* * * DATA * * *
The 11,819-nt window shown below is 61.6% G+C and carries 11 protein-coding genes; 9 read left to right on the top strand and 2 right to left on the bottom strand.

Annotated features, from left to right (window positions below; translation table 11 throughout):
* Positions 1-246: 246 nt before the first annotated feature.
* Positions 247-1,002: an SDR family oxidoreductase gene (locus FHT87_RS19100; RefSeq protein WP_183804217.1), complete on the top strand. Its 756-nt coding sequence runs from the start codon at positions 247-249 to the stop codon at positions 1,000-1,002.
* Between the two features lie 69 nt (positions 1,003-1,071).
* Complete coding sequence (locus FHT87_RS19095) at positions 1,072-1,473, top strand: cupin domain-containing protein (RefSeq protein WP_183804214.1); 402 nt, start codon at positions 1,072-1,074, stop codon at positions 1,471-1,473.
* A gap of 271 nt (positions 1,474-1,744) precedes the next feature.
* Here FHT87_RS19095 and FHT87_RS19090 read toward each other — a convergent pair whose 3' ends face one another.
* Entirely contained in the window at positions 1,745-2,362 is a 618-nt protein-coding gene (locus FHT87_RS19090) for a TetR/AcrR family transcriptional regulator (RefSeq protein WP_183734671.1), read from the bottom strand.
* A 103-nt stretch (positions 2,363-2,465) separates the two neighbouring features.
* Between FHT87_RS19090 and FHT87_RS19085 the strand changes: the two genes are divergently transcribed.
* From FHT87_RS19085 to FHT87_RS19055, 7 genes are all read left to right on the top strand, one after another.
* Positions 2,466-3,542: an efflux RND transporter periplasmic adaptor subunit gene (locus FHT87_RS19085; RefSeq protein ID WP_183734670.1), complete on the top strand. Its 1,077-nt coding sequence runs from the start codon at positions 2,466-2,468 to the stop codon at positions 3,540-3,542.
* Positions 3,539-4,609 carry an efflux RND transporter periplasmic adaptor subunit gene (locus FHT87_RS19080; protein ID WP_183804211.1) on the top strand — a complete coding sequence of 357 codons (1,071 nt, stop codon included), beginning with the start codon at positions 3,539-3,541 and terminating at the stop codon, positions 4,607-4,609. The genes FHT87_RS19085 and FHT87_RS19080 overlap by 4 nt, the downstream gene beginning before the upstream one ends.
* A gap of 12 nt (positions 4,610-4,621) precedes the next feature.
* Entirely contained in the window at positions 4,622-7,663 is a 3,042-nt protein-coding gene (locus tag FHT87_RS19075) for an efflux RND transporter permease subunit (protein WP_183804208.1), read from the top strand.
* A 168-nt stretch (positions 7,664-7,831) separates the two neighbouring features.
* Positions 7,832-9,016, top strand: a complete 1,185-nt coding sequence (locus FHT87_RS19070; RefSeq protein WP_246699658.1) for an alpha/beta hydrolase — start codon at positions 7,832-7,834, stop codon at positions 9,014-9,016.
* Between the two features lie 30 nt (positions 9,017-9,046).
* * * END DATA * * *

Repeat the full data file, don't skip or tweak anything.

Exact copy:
The 11,819-nt window shown below is 61.6% G+C and carries 11 protein-coding genes; 9 read left to right on the top strand and 2 right to left on the bottom strand.

Annotated features, from left to right (window positions below; translation table 11 throughout):
* Positions 1-246: 246 nt before the first annotated feature.
* Positions 247-1,002: an SDR family oxidoreductase gene (locus FHT87_RS19100; RefSeq protein WP_183804217.1), complete on the top strand. Its 756-nt coding sequence runs from the start codon at positions 247-249 to the stop codon at positions 1,000-1,002.
* Between the two features lie 69 nt (positions 1,003-1,071).
* Complete coding sequence (locus FHT87_RS19095) at positions 1,072-1,473, top strand: cupin domain-containing protein (RefSeq protein WP_183804214.1); 402 nt, start codon at positions 1,072-1,074, stop codon at positions 1,471-1,473.
* A gap of 271 nt (positions 1,474-1,744) precedes the next feature.
* Here FHT87_RS19095 and FHT87_RS19090 read toward each other — a convergent pair whose 3' ends face one another.
* Entirely contained in the window at positions 1,745-2,362 is a 618-nt protein-coding gene (locus FHT87_RS19090) for a TetR/AcrR family transcriptional regulator (RefSeq protein WP_183734671.1), read from the bottom strand.
* A 103-nt stretch (positions 2,363-2,465) separates the two neighbouring features.
* Between FHT87_RS19090 and FHT87_RS19085 the strand changes: the two genes are divergently transcribed.
* From FHT87_RS19085 to FHT87_RS19055, 7 genes are all read left to right on the top strand, one after another.
* Positions 2,466-3,542: an efflux RND transporter periplasmic adaptor subunit gene (locus FHT87_RS19085; RefSeq protein ID WP_183734670.1), complete on the top strand. Its 1,077-nt coding sequence runs from the start codon at positions 2,466-2,468 to the stop codon at positions 3,540-3,542.
* Positions 3,539-4,609 carry an efflux RND transporter periplasmic adaptor subunit gene (locus FHT87_RS19080; protein ID WP_183804211.1) on the top strand — a complete coding sequence of 357 codons (1,071 nt, stop codon included), beginning with the start codon at positions 3,539-3,541 and terminating at the stop codon, positions 4,607-4,609. The genes FHT87_RS19085 and FHT87_RS19080 overlap by 4 nt, the downstream gene beginning before the upstream one ends.
* A gap of 12 nt (positions 4,610-4,621) precedes the next feature.
* Entirely contained in the window at positions 4,622-7,663 is a 3,042-nt protein-coding gene (locus tag FHT87_RS19075) for an efflux RND transporter permease subunit (protein WP_183804208.1), read from the top strand.
* A 168-nt stretch (positions 7,664-7,831) separates the two neighbouring features.
* Positions 7,832-9,016, top strand: a complete 1,185-nt coding sequence (locus FHT87_RS19070; RefSeq protein WP_246699658.1) for an alpha/beta hydrolase — start codon at positions 7,832-7,834, stop codon at positions 9,014-9,016.
* Between the two features lie 30 nt (positions 9,017-9,046).